While conventional wisdom might indicate that admitting an error results in more lawsuits, in fact, the opposite is true. The University of Michigan has implemented a disclosure and resolution program, and with the program, malpractice claims have been cut in half and costs and time to settlement have been significantly reduced. It's clear that medical professionals are moving toward disclosing errors, but guidance on exactly how to disclose errors is lacking.
"We're really at a bit of our infancy in radiology on this," said Dr. Constance Lehman, PhD, from the University of Washington. Exactly what constitutes an error that should be reported needs to be discussed.
For instance, in breast imaging there's a lot of attention on false positives.
"How often do any of us do a biopsy, get the biopsy results back, and it's benign; a few radiologists look at it and say, 'I wouldn't biopsy that?' " she asked. "Are we supposed to let the patient know right away, we had some review of this and we really thought this biopsy wasn't necessary? We need to be able to define with clear guidelines when an error is an error. What do we mean by that?"
Historically, the radiologist has been more behind the scenes, without much patient interaction; however, this is changing. And that makes these conversations about errors all the more difficult, according to David M. Browning, co-director of Patient Safety and Quality Initiatives at the Institute for Professionalism and Ethical Practice, Boston Children's Hospital.
"I think in many respects the radiologist may have been somewhat invisible from the perspective of patients, which makes it difficult then when you're sitting down and trying to talk to them about something that happened, or you're then dependent on the treating physician to be the one who explains how the care in radiology took place," Browning said.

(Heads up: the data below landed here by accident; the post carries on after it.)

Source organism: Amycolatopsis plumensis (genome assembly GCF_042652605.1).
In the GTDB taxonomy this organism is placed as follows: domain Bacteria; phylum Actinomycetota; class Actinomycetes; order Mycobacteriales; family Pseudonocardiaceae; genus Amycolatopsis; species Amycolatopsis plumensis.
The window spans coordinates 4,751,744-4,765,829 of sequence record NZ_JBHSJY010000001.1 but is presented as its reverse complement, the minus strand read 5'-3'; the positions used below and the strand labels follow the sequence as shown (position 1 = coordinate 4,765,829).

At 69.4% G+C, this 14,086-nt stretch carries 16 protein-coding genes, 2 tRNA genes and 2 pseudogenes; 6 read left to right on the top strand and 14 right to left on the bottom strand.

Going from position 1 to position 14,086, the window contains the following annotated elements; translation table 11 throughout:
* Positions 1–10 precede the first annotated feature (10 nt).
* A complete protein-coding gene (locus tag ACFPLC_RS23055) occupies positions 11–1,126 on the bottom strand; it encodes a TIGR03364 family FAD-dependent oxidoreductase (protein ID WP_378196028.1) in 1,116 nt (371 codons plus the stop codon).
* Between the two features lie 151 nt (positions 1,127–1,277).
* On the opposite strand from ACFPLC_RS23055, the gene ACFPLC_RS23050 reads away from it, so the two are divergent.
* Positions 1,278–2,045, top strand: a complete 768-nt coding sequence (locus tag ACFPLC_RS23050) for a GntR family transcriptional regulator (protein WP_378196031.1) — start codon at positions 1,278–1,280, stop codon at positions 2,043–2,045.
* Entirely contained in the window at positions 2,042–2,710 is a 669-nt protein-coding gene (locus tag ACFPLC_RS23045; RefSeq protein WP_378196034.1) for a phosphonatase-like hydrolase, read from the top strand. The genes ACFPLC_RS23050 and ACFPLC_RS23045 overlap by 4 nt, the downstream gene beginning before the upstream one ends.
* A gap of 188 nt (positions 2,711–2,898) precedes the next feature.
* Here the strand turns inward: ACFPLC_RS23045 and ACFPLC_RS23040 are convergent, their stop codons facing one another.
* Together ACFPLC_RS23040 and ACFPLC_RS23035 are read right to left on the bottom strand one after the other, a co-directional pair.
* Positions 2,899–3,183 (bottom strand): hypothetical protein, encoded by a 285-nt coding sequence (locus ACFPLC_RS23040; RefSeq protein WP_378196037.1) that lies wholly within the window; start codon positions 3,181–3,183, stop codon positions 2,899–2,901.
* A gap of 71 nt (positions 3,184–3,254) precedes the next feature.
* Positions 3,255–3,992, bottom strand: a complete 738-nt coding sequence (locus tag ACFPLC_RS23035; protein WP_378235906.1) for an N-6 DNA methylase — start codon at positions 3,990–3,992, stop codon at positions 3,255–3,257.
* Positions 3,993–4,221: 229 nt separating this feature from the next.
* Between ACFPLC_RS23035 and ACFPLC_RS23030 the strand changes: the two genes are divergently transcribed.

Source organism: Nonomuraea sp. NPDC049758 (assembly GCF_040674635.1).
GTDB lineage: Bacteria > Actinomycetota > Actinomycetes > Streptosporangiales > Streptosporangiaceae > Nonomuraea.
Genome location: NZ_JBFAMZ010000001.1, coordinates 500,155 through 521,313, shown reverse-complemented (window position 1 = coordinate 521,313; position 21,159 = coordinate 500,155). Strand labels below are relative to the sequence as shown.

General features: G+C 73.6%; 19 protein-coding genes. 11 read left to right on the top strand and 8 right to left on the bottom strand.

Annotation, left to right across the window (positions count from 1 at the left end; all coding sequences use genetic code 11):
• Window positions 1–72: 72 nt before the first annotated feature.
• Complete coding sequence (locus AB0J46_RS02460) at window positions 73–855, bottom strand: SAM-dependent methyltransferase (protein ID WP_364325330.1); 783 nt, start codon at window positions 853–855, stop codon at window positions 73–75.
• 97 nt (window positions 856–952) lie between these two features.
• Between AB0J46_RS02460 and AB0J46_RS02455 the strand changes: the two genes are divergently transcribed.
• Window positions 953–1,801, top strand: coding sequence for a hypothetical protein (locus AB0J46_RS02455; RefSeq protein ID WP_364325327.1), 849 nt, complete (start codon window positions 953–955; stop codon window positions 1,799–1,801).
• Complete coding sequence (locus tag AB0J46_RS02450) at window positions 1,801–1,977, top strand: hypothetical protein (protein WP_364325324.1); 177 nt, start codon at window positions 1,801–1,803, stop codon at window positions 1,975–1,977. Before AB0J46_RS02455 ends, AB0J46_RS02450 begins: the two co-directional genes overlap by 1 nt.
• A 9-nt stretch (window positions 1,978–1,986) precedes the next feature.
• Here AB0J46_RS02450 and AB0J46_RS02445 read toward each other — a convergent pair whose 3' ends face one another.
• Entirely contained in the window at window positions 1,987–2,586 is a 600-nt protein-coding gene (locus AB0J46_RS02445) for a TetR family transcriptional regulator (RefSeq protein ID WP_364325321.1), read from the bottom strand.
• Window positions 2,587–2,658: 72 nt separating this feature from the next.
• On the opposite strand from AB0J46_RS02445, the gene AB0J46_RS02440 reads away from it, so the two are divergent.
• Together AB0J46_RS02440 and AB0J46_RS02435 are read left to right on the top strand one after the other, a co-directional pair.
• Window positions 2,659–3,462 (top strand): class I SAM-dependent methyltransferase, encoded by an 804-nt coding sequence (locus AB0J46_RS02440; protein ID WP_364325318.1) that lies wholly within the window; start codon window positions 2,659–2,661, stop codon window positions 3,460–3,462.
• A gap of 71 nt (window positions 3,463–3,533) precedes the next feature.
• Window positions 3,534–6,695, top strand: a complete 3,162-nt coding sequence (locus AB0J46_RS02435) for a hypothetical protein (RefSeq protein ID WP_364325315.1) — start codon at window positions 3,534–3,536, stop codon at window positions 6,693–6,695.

Browning agrees with Lehman's sentiment and encouraged RSNA and its leadership to take on the absence of professional guidelines.
"This is not a sort of conversation that lends itself to a cookbook, but I think practicing radiologists would really benefit from some guidance about what are best practices in this area," he said. "I think it would be a big help; it would go a long ways."
Guidelines would particularly help because, as Lehman also alluded, there are mixed messages from colleagues as to the definition of an error. "A colleague may say, 'Oh, I wouldn't have done that.' That makes it difficult to have a culture of transparency," Browning noted.
Mixed messages also come from institutions and insurers. "We hear, 'of course we want you to tell the truth to the patient, but don't say that,' or, 'you can apologize but don't admit fault.' And it makes the clinician really unsure -- what is it that I should say to the patient here?" Browning said.
In the absence of guidelines being formulated, it's important for colleagues to talk to each other, Lehman said. "I think we're in a very early phase of radiology of educating ourselves and learning from others, and developing our own programs as well."